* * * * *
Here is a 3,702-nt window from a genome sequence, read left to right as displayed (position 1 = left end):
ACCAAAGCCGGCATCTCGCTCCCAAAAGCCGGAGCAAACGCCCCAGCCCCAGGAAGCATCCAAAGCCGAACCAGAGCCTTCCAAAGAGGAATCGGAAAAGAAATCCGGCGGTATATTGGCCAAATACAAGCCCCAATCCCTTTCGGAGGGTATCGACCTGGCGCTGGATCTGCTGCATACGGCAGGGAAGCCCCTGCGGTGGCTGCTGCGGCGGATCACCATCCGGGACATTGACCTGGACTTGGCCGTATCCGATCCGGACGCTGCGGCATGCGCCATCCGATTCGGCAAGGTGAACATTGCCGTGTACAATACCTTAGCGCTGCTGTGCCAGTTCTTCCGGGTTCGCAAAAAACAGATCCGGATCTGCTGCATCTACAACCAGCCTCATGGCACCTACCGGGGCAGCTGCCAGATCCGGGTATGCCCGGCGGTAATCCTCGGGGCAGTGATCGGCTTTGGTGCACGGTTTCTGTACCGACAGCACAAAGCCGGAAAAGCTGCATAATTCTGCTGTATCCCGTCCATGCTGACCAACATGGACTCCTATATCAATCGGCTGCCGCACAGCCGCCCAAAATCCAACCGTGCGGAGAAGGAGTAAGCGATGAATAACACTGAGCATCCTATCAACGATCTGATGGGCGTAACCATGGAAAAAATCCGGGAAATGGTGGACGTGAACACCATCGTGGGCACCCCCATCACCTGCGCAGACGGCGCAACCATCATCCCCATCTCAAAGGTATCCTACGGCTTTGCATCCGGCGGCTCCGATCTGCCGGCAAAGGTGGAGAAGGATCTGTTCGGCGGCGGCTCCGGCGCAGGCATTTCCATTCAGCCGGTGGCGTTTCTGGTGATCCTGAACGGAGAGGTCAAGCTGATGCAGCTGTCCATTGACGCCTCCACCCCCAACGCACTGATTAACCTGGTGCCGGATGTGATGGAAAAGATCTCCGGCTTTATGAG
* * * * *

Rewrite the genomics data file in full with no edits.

Here is a 3,702-nt window from a genome sequence, read left to right as displayed (position 1 = left end):
ACCAAAGCCGGCATCTCGCTCCCAAAAGCCGGAGCAAACGCCCCAGCCCCAGGAAGCATCCAAAGCCGAACCAGAGCCTTCCAAAGAGGAATCGGAAAAGAAATCCGGCGGTATATTGGCCAAATACAAGCCCCAATCCCTTTCGGAGGGTATCGACCTGGCGCTGGATCTGCTGCATACGGCAGGGAAGCCCCTGCGGTGGCTGCTGCGGCGGATCACCATCCGGGACATTGACCTGGACTTGGCCGTATCCGATCCGGACGCTGCGGCATGCGCCATCCGATTCGGCAAGGTGAACATTGCCGTGTACAATACCTTAGCGCTGCTGTGCCAGTTCTTCCGGGTTCGCAAAAAACAGATCCGGATCTGCTGCATCTACAACCAGCCTCATGGCACCTACCGGGGCAGCTGCCAGATCCGGGTATGCCCGGCGGTAATCCTCGGGGCAGTGATCGGCTTTGGTGCACGGTTTCTGTACCGACAGCACAAAGCCGGAAAAGCTGCATAATTCTGCTGTATCCCGTCCATGCTGACCAACATGGACTCCTATATCAATCGGCTGCCGCACAGCCGCCCAAAATCCAACCGTGCGGAGAAGGAGTAAGCGATGAATAACACTGAGCATCCTATCAACGATCTGATGGGCGTAACCATGGAAAAAATCCGGGAAATGGTGGACGTGAACACCATCGTGGGCACCCCCATCACCTGCGCAGACGGCGCAACCATCATCCCCATCTCAAAGGTATCCTACGGCTTTGCATCCGGCGGCTCCGATCTGCCGGCAAAGGTGGAGAAGGATCTGTTCGGCGGCGGCTCCGGCGCAGGCATTTCCATTCAGCCGGTGGCGTTTCTGGTGATCCTGAACGGAGAGGTCAAGCTGATGCAGCTGTCCATTGACGCCTCCACCCCCAACGCACTGATTAACCTGGTGCCGGATGTGATGGAAAAGATCTCCGGCTTTATGAG